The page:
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Murmurs from the Losers’ Bracket: Taking the First Serve… or Not

Murmurs from the Losers' Bracket Frank Cerabino 09-05-2023

We here at Murmurs from the Losers’ Bracket are looking for any advantage we can get in fending off inevitable disappointment on the pickleball court. 

And being a little bit wonky too, we have embraced any academic research we could find on pickleball. 

Yes, there is academic research on pickleball. And why not? This is serious stuff. 

One burning question is the relative advantage or disadvantage of being the first serving team. Or to put it another way: If given a choice between picking a side of the court or serving at 0-0-2, what’s the smartest option?

It’s a tricky choice, and one with an answer you might find surprising.

OK, for starters, we’re assuming there isn’t an inherent geographical advantage on one particular side of the court due to factors such as wind, the angle of the sun, or the differing backdrops.

We’re assuming that either side is neutrally positioned. The question is do you take the serve, giving you and your teammate a chance to score first, and maybe rack up a few points before the other side can get on the board? 

Murmurs from the Losers’ Bracket: Taking the First Serve… or Not

Taking early control of the game might also have some psychological value that ultimately influences play.

Or do you opt to be the receiving team? After all, most rallies are won by the team that can position both players on the non-volley-zone line first, and it’s inherently easier to do that as the receiving team.

You can think of it by reasoning that it’s harder for the serving team to win a rally because the double-bounce rule makes it tougher for their players to get to the NVZ line. So why start at that disadvantage? 

Or maybe that’s not the right way to think of it. 

Instead, maybe you can think that having the first serve gives your best server a chance to strike first, maybe even by trying a riskier-than-normal serve that results in an ace or a weak return. 

Why turn down a free point or two? Right? And even if this aggressive gambit fails, what’s the harm? You become the receiving team with all its built-in advantages without giving up any points – assuming you’re using traditional side-out scoring and not rally scoring.

We could keep ruminating on this subject, continuing to make plausible arguments for either side. But there’s no need to wallow in this uncertainty.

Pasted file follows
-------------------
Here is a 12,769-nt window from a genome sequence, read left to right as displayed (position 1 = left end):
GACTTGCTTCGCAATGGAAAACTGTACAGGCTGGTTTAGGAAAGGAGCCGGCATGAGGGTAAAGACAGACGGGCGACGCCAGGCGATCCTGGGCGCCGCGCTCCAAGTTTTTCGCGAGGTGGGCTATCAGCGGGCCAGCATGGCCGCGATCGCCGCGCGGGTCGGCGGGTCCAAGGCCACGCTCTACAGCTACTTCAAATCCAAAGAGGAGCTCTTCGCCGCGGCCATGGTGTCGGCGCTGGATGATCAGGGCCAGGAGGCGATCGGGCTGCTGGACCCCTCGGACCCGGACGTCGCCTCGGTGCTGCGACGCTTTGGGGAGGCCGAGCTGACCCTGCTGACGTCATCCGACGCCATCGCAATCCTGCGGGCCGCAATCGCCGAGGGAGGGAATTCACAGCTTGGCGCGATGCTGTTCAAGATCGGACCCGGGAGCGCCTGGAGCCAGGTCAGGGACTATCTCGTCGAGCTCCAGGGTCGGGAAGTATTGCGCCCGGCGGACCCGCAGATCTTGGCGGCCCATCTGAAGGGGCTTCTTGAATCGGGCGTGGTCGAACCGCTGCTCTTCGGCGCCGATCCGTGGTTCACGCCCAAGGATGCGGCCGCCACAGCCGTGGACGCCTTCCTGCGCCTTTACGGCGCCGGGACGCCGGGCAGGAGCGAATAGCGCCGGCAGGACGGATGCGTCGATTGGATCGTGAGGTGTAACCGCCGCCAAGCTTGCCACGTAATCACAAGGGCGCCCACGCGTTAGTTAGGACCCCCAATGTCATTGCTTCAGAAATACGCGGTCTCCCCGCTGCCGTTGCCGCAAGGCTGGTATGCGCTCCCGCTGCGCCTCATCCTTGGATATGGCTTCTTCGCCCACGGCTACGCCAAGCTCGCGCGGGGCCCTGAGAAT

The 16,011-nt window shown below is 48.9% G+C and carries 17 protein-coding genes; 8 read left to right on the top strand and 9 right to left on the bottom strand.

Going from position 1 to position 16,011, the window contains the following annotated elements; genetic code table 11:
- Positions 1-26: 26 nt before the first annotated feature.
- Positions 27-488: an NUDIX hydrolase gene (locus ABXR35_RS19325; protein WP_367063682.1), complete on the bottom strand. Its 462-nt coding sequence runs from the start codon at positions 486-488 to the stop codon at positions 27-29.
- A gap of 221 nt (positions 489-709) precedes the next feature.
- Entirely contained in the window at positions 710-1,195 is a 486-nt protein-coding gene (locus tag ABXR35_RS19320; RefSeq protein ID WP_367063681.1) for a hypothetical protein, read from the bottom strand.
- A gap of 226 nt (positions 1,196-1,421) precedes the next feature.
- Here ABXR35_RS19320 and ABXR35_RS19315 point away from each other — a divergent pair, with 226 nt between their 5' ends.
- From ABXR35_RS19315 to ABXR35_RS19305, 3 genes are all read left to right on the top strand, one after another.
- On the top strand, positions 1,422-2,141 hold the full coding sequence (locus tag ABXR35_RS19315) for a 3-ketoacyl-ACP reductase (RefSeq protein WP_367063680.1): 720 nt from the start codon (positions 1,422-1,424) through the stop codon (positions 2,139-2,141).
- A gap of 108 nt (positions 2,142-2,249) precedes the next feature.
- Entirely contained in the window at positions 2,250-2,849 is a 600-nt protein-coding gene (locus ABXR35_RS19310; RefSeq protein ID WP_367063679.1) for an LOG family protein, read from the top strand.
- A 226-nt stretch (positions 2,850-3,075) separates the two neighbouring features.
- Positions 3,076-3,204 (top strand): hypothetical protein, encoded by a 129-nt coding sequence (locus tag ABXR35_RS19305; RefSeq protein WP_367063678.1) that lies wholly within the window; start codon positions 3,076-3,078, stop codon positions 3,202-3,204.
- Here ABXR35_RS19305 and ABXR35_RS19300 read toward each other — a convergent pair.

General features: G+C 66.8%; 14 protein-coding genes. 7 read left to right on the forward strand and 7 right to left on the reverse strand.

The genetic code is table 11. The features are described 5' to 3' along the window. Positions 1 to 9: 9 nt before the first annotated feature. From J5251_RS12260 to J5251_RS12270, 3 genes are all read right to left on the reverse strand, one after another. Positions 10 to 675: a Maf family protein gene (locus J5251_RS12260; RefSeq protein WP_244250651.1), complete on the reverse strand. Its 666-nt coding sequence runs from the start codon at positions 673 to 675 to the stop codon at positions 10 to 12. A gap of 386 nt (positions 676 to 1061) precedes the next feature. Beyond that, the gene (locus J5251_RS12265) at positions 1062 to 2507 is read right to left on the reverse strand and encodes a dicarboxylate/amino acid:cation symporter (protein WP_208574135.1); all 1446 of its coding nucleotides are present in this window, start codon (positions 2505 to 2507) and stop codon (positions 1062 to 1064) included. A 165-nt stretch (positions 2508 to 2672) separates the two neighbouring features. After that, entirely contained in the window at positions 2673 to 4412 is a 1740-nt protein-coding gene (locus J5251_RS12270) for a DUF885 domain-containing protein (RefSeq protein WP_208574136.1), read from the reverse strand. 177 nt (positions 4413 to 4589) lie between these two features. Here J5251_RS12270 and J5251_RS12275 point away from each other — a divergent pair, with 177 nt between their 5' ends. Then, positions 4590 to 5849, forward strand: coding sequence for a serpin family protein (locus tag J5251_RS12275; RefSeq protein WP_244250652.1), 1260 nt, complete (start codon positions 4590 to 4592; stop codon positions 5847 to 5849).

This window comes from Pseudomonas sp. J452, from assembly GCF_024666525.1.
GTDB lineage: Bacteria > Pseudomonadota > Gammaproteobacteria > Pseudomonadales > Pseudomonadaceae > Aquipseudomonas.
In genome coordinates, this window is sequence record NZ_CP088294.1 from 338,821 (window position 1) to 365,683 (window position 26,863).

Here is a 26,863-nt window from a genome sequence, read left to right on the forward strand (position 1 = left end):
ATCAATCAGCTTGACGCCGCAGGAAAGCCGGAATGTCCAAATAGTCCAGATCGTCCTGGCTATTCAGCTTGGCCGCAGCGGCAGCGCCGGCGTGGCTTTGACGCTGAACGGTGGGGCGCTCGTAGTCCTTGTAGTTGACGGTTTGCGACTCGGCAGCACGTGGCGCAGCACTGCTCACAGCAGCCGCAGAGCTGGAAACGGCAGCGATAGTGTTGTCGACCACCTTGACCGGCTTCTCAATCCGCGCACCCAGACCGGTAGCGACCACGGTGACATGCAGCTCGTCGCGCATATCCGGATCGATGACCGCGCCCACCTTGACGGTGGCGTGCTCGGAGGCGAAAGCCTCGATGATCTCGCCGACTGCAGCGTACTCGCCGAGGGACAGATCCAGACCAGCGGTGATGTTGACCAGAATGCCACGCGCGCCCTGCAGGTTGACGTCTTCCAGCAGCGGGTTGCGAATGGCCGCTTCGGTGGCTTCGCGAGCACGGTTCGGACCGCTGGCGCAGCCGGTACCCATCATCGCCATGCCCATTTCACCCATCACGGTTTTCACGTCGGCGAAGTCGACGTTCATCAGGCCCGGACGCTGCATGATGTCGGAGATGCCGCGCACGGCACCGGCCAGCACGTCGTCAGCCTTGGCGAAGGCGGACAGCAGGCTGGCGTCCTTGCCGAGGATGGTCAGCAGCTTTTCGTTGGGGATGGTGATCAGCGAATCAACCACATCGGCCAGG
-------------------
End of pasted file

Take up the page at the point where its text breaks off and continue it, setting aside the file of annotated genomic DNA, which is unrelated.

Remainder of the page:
We can do better than that now due to some analytical research done by Daryl R. DeFord and Stewart N. Ethier, a pair of pickleball-playing mathematicians.

Their analysis published by Cornell University this year is entitled “Does the first-serving team have a structural advantage in pickleball?” 

The researchers use something called “Markov chains” – models that describe a sequence of events in which the probability is determined by the state reached in the previous event.

Suffice it to say that their 25-page paper is even more difficult to master than a third-shot drop. But in case you’re wondering, with “n” representing the number of points needed to win a game, a game to “n” can be modeled by a Markov chain in a “state space” with 4-n-squared plus 10 states.

I know. Obviously. Get to the conclusions, Mr. Murmurs from the Losers’ Bracket.

Surprisingly, the researchers’ mathematical models disclosed that the advantage of serving first is dependent on the number of points needed to win.

“In a game to 11, the first-serving team has a very slight disadvantage, whereas, in a game to 15, the first-serving team has a very slight advantage,” the researchers wrote. 

But these advantages are nearly invisible.

“It should be noted that these advantages and disadvantages are so small that they cannot be detected by simulation and are revealed only by an analytical solution,” they continued.

In other words, they practically don’t exist.

“The practical implication is that a team that is offered the choice of side or serve should probably choose side,” the mathematicians concluded. 

If you’d like to read their research – we’re not responsible for any resultant brain hemorrhaging – here’s the link:

We here at Murmurs from the Losers’ Bracket find this all very reaffirming about the game that both frustrates and charms us.

For us, the bigger takeaway from all this math is to marvel that, in the end, it acknowledges the beautifully engineered design of the game. By limiting the first serve to one player, the pickleball gods had stumbled into a magically neutral way to begin games.

And it has left us with nobody but ourselves to blame for losing.



Read past editions of Murmurs from the Losers’ Bracket, including:

Frank Cerabino is a long-time columnist for the Palm Beach Post in Florida, a pickleball addict like the rest of us, and a newly published author. Check out Frank’s newly released book, I Dink, Therefore I Am: Coming to Grips with My Pickleball Addiction (available on Amazon and a great read (or gift!) for any pickleball player), for pickleball tips and laughs!

I Dink, Therefore I Am | Frank Cerabino


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